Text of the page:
Good news, dads! There will soon be a brand-new item to add to your pile of redundant gadgets. It’s not a universal remote, or a cord to connect all of your other cords. It’s something much rarer, a coveted object that only surfaces every so often, unlike those quotidian iPhone updates.
Dan Brown, the author of Angels & Demons, Inferno and The Da Vinci Code, has a book forthcoming this fall.
The globe-trotting thriller might sound familiar to fans, however: it’s not a new story, but a rewrite of The Da Vinci Code, targeted toward Young Adult readers. Changes to the original, Publishers Weekly reports, will “feature a new cover design and be abridged in length from the original.” Otherwise, it will “maintain Brown’s original plot."
Never mind that the YA-ified whodunnit sounds like someone slapped an attractive cover on a print-out of The Da Vinci Code Sparknotes summary and declared it new. Dan Brown hopes that the update “sparks in young adults the same thrill of discovery” he feels while writing.
Regardless of whether the book is a marketing decision or a genuine misunderstanding of teen readers, it’s uncomfortably patronizing. Retelling a story aimed for adults so that it’s suitable for younger audiences isn’t unheard of; Malala Yousafzai shared her story with kids and adults alike, in separate books for decidedly separate audiences, and YA “crossover” is an established genre meant to appeal to a swath of readers, age notwithstanding. But The Da Vinci Code already falls into a genre with broad appeal across age groups. To say otherwise undermines the smarts and maturity of avid young readers.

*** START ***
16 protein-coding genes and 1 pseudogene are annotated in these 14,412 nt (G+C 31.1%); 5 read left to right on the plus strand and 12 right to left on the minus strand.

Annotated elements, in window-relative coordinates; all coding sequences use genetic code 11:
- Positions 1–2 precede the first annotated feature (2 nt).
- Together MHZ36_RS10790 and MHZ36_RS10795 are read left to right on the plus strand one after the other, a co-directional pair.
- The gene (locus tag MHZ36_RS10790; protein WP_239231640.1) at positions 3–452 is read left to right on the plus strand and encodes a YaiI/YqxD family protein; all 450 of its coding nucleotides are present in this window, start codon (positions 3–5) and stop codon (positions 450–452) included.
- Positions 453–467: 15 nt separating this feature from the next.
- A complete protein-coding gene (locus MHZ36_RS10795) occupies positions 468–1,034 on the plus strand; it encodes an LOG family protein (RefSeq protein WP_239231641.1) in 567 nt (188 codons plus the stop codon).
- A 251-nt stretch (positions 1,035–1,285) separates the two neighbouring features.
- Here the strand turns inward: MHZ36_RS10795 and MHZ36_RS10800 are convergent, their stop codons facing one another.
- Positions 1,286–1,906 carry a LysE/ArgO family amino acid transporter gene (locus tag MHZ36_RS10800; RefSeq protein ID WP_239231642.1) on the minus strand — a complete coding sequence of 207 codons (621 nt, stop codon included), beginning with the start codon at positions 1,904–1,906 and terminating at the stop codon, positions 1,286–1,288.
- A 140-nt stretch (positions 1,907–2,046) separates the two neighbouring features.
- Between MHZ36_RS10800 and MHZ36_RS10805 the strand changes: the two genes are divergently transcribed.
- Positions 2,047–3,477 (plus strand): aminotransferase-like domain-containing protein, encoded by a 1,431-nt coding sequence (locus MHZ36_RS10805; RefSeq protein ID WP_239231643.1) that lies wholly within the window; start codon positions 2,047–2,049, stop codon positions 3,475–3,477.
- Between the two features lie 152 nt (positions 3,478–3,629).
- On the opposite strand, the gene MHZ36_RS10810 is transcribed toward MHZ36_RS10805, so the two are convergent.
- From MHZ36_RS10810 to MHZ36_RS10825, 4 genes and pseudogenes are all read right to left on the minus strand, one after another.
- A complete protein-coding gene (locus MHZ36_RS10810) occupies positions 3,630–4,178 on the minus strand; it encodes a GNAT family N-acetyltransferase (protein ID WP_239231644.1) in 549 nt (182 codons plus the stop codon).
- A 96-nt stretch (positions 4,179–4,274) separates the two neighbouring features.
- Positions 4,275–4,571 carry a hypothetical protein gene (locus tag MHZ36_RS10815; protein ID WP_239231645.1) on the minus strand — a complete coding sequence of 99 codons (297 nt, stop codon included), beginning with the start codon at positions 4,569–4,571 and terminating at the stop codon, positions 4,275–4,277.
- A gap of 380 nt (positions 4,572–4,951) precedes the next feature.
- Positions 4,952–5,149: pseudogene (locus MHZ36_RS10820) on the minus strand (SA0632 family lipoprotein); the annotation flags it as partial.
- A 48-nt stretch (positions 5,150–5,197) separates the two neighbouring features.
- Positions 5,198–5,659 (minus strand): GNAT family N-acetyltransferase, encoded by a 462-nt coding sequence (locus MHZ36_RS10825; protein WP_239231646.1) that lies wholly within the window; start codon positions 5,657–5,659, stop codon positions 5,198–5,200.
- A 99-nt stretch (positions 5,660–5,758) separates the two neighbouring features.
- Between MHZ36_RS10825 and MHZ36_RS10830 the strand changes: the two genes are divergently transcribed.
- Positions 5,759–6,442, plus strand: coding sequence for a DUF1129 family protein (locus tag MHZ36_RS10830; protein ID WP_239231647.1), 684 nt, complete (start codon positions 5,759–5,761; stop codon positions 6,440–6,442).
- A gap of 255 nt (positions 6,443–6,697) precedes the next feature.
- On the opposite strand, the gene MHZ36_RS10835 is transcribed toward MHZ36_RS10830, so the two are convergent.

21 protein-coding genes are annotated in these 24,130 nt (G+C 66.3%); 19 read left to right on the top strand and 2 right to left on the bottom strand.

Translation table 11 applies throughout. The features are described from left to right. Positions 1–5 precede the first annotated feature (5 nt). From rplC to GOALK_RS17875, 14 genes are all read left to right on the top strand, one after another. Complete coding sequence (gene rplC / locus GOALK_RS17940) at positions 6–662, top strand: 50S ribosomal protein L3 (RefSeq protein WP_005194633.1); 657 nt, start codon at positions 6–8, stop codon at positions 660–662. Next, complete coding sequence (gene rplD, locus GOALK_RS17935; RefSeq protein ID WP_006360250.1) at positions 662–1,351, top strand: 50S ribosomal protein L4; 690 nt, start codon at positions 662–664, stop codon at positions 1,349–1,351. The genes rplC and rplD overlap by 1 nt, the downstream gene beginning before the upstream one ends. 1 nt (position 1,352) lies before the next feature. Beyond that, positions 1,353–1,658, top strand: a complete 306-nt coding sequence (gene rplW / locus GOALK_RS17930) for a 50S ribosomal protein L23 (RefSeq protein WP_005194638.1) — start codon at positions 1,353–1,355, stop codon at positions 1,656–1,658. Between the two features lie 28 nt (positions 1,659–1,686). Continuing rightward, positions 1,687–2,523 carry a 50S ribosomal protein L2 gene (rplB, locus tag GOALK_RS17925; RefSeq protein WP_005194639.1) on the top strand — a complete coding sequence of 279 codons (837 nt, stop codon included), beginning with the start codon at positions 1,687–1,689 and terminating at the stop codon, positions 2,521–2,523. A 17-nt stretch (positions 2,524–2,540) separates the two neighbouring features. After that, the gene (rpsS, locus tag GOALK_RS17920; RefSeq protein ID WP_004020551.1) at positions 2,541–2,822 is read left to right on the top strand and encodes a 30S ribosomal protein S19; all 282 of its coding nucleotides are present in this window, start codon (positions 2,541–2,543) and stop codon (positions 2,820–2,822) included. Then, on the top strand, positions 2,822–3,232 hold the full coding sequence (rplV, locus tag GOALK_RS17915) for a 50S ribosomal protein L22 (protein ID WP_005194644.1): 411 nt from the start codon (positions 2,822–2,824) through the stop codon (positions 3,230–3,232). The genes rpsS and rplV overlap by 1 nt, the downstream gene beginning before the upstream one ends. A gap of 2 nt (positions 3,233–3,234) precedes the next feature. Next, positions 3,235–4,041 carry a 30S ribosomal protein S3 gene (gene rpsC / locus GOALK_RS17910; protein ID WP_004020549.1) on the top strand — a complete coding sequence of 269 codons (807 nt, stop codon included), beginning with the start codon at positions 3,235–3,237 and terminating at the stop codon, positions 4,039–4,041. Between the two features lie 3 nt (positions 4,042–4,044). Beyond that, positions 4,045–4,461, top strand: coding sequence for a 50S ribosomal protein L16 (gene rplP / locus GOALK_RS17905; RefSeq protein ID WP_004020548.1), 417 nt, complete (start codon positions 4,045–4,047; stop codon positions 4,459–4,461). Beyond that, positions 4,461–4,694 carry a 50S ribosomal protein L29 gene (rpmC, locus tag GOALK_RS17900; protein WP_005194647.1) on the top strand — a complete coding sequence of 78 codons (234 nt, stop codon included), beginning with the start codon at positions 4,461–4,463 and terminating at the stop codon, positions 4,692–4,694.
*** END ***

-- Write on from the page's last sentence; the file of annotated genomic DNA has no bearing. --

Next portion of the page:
As popular detective fiction, the book is a close cousin to Arthur Conan Doyle’s classics or Agatha Christie’s rich, page-turning mysteries. The language of the story is buoyant. It serves the purpose of keeping the engaging plot afloat. It’s not particularly labyrinthine, it’s not meant to play tricks on the reader. This isn’t Borges or Calvino, writers of mysterious stories that are decidedly not mystery stories and who are better read once critical reading chops have been strengthened.
This is why Doyle and Christie are so often devoured by young readers. Their writing grabs your hand and pulls you into an expertly paced story, one that makes your heart race as though you were there. The book critic Michael Dirda wrote of his fifth grade obsession with Sherlock Holmes, making his introduction to detective novels sound harrowing in itself. "The Hound of the Baskervilles, by Arthur Conan Doyle, was the first grown-up book I ever read -- and it changed my life,” he wrote. “In the lowering darkness I turned page after page, more than a little scared, gradually learning the origin of the dreaded curse of the Baskervilles.”
The original The Da Vinci Code has the power to inspire similar passions, with its clean prose, break-neck scenes, witty dialogue and creative insights into historical events. It needn’t be amended to appeal to kids; it’s well-suited for adventure-loving readers of all ages as it is.
Writers and readers have already spoken out about Brown’s YA adaptation. “Cainsville” and “Otherworld” author Kelley Armstrong tweeted, “Dan Brown to release YA Da Vinci Code. And by 'YA' he means 'abridged' so they can, you know, read it. Doesn't know any actual teens, huh?”
It’s worth noting, too, how the distinction between YA and adult literature is defined. According to The Young Adult Library Services Association, a young adult reader is between the ages or 12 and 18. Most are already watching PG-13 movies, which is the rating “The Da Vinci Code” movie adaptation received. Many have received some kind of sex education, whether school-sanctioned or through peers, and are therefore prepared for the type of sexual content in the original book’s pages.
The scene most likely to be interpreted as gratuitous involves a fertility ritual not unlike the soma-fueled party in Brave New World, a book that’s often found on high school curriculums. In both books, the sexual content serves a thematic purpose, and is judged as unsettling by the book’s characters. To exclude them in order to make the story “more appropriate” would be a needless, if not noxious scrubbing, one that would benefit protective parents more than budding bookworms, for whom adulthood is fast-approaching.